Rash Vows

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There are several cases of vows with strange conditions in the Bible. Many of these are rash vows, often morally negligent or suspect. In Joshua 9, the Israelites make a covenant with Gibeon under the false pretense that they were from far away, when they had a command from God to wipe out any of the peoples of the land. Once they made the vow, they honored the covenant with Gibeon and didn't kill them rather than keeping the command of God to wipe them out. In Judges 11, Jephthah vows to sacrifice the first thing to come through his gate, expecting it to be an animal, and it turns out to be his daughter. In a very tragic move, he ends up fulfilling his vow and sacrificing her.

King Saul makes a similarly rash vow in I Samuel 14. He says that if any of his soldiers eat during their attack, they would be put to death. His son Jonathan wasn't present for that vow, and when he found honey in the woods he ate some. In this case, however, Saul's soldiers convince him not to keep the vow. You get the sense that he only did it because his men were able to calm him down and talk some reason into him.

In I Kings 2, Solomon makes a promise to Bathsheba to grant her a favor but then refuses once he finds out that the favor was to do something that would in effect give his older half-brother Adonijah a foothold toward claiming the throne that David had passed on to Solomon. Adonijah flees Solomon's wrath and in fact has him killed. Adonijah had already been spared once when he grabbed the horns of the altar, and Solomon had let him go on the condition that he shows himself to be worthy; otherwise, he'd die. His request to Bathsheba showed Solomon the latter.

In the gospels, King Herod makes a promise to his step-daughter that he'd give her anything, up to half his kingdom, and is shocked when she asks for the head of John the Baptist. He complies to save face but perhaps only for that reason.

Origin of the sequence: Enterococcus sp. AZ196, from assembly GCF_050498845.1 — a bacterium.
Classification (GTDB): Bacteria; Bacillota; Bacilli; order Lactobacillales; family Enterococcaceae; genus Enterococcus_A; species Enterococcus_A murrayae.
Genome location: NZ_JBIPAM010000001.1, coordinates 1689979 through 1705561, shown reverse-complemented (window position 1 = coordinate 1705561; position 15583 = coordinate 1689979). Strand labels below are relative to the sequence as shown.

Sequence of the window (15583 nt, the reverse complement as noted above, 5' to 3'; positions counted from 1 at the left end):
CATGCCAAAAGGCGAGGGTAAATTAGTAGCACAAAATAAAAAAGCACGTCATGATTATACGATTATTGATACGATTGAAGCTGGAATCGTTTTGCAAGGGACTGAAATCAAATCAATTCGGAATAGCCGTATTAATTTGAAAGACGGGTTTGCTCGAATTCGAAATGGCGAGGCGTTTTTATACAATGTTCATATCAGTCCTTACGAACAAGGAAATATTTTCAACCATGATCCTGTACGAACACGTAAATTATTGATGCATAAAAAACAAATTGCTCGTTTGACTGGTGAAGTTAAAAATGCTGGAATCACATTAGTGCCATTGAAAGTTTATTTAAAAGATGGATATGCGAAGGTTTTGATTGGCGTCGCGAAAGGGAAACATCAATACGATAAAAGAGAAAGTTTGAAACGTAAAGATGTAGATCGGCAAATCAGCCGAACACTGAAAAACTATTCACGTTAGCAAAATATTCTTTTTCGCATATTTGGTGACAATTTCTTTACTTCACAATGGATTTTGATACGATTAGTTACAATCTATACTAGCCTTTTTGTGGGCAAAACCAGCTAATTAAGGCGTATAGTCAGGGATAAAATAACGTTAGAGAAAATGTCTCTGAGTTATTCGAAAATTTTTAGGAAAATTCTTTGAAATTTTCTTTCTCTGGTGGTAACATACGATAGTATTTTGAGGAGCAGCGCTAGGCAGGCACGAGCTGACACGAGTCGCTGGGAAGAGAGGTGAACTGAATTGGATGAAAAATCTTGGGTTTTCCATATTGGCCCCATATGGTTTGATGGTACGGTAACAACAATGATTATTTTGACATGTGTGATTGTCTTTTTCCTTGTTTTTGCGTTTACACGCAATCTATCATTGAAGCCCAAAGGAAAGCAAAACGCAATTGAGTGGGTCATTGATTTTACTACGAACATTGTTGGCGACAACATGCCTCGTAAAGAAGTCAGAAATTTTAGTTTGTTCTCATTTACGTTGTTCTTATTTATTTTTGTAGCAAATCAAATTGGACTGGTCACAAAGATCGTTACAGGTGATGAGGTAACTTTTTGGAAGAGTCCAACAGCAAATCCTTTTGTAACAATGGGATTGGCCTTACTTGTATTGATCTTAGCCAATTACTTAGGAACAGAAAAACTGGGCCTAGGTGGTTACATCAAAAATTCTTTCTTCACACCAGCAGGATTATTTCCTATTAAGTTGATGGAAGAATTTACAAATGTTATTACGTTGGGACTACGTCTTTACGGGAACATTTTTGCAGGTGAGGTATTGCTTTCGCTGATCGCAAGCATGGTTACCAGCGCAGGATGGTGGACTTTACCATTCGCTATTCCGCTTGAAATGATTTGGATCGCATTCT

It's worth thinking through the conflicting moral principles that arise in these cases. The most fundamental is the third commandment the third commandment (not to take God's name in vain), which Jesus interprets simply as a command to let your "yes" be "yes" and your "no" be "no". The third commandment says not to use God's name in a way that doesn't take into full account who God is and our place in God's universe. The most fundamental way that we can take God's name in vain is simply to ignore God, thus living in a way that ignores God is the most serious violation of the third commandment. This is especially important for a people called to represent God as his ambassadors to the world, since the representation is a fact, and thus representing God badly takes his name in vain and drags it through the mud. But uttering God's name when you don't have any intention of referring to God, particularly in a sinful act of verbal outrage over something not all that important. So the common view that using a name that normally refers to God in a sort of curse is indeed correct. It's a violation of the third commandment. It's just not the most fundamental way to do so.